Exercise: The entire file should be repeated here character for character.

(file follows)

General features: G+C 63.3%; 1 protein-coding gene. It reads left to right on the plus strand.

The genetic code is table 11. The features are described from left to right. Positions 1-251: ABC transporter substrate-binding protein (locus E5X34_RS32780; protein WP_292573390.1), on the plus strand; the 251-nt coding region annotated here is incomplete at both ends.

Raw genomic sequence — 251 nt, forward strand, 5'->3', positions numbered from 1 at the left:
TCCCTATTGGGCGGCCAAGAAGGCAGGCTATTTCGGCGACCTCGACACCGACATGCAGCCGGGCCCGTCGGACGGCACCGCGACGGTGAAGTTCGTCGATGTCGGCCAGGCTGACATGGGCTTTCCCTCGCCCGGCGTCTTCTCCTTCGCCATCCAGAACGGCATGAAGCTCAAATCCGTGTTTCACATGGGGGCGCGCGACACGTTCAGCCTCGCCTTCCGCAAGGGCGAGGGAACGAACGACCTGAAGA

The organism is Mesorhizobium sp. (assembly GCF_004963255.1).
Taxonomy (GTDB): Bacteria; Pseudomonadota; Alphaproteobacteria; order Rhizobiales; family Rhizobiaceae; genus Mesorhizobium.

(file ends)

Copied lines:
General features: G+C 63.3%; 1 protein-coding gene. It reads left to right on the plus strand.

The genetic code is table 11. The features are described from left to right. Positions 1-251: ABC transporter substrate-binding protein (locus E5X34_RS32780; protein WP_292573390.1), on the plus strand; the 251-nt coding region annotated here is incomplete at both ends.

Raw genomic sequence — 251 nt, forward strand, 5'->3', positions numbered from 1 at the left:
TCCCTATTGGGCGGCCAAGAAGGCAGGCTATTTCGGCGACCTCGACACCGACATGCAGCCGGGCCCGTCGGACGGCACCGCGACGGTGAAGTTCGTCGATGTCGGCCAGGCTGACATGGGCTTTCCCTCGCCCGGCGTCTTCTCCTTCGCCATCCAGAACGGCATGAAGCTCAAATCCGTGTTTCACATGGGGGCGCGCGACACGTTCAGCCTCGCCTTCCGCAAGGGCGAGGGAACGAACGACCTGAAGA

The organism is Mesorhizobium sp. (assembly GCF_004963255.1).
Taxonomy (GTDB): Bacteria; Pseudomonadota; Alphaproteobacteria; order Rhizobiales; family Rhizobiaceae; genus Mesorhizobium.